The Mudcat Café TM
Thread #18820 Message #3025868
Posted By: GUEST,MarkF
07-Nov-10 - 10:45 AM
Thread Name: Origin: Rough and tough and hard to bluff
Subject: RE: Origin: Rough and tough and hard to bluff
"Rough and tough and used to hardships" has been my signature (if annoying) story-telling party piece for a couple of decades. But my version is quite different from Erv's. The hero is Ivan Ivanovich, a poor but honest nineteenth-century Russian boy who faces a host of Old World difficulties: jailed by the Tsarist police, deported in chains to Siberia, captured en route by Cossacks, then by Caucasian bandits, re-captured by the secret police and goes to the salt mines. Etc. Finally he escapes and after a few more misadventures makes his way across the Pacific from Vladivostok to San Francisco as a cabin boy on a clipper ship. They send him up in the rigging to the crow's nest, and a terrific storm hits...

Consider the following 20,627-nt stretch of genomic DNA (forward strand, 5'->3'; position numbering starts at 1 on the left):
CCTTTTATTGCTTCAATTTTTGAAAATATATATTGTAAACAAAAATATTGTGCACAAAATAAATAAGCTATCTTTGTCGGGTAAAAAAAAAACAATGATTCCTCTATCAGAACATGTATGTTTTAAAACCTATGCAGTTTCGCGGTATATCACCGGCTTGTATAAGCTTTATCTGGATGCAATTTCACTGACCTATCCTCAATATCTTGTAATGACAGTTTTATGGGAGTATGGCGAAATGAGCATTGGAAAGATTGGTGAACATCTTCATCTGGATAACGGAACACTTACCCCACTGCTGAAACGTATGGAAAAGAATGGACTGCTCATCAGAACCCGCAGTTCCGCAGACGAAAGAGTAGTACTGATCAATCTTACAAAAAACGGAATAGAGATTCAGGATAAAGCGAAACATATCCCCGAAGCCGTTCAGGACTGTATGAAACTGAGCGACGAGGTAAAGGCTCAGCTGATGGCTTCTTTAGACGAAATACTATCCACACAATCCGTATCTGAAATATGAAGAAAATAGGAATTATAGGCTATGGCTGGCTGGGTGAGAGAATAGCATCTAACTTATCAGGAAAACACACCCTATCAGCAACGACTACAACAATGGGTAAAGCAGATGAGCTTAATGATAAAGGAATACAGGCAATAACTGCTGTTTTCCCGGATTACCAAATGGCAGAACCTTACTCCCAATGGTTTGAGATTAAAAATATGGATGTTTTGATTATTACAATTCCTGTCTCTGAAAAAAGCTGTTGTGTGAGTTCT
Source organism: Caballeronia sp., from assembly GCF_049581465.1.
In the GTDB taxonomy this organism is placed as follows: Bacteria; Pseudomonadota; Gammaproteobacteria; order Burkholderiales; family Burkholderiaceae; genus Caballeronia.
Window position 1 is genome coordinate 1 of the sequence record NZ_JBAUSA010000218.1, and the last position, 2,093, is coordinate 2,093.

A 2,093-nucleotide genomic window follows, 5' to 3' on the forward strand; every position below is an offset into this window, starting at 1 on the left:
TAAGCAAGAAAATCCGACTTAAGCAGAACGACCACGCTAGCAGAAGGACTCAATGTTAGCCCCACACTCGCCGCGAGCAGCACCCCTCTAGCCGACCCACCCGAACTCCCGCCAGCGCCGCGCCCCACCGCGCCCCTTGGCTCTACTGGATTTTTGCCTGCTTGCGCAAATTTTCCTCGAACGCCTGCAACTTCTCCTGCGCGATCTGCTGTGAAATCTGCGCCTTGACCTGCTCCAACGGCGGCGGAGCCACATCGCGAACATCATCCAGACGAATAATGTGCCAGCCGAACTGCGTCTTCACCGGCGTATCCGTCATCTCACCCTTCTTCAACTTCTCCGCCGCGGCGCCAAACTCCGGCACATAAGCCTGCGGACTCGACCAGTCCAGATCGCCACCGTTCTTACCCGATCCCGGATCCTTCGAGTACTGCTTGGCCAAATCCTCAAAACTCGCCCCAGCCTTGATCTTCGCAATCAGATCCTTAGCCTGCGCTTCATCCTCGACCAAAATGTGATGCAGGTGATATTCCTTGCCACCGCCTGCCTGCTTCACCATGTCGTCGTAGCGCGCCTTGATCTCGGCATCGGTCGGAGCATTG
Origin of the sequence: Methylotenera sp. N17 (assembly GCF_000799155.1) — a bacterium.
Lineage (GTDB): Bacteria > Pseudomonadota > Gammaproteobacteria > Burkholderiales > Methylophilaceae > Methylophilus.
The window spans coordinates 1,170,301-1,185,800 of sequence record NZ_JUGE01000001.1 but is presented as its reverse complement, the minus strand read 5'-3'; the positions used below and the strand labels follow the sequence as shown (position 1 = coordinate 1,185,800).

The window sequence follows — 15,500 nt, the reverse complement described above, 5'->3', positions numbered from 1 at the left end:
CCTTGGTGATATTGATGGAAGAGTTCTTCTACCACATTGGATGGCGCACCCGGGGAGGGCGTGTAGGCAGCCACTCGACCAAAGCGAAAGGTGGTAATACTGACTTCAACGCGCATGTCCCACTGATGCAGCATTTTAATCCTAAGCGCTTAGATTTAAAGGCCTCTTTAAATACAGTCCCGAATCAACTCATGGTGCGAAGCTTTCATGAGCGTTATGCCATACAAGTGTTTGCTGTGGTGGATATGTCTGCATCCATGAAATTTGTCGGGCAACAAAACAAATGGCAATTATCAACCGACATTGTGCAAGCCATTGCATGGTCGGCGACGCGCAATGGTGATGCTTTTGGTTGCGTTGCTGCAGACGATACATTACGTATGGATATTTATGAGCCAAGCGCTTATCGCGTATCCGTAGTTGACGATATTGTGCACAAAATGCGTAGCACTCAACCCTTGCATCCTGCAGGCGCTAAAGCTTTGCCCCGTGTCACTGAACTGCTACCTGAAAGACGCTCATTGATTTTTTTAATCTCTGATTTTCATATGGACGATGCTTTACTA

The story is told in broken English with a strong Russian accent. After each adventure, one worse than the last, the reprise is -- "But this did not bother poor Ivan Ivanovich, for he was rough and tough and used to hardships!" The story can go on for half an hour, and (mercifully) ends when the great storm breaks the tall ship's mast and Ivan Ivanovich comes crashing down to the wooden deck, surely to meet a sorry end: "But this did not bother poor Ivan Ivanovich, for he was rough and tough and used to ... hard (pause) ships."
Does seem like it must be related to Erv's! I've never been to summer camp in Illinois, and for the life of me I can't recall where I got it.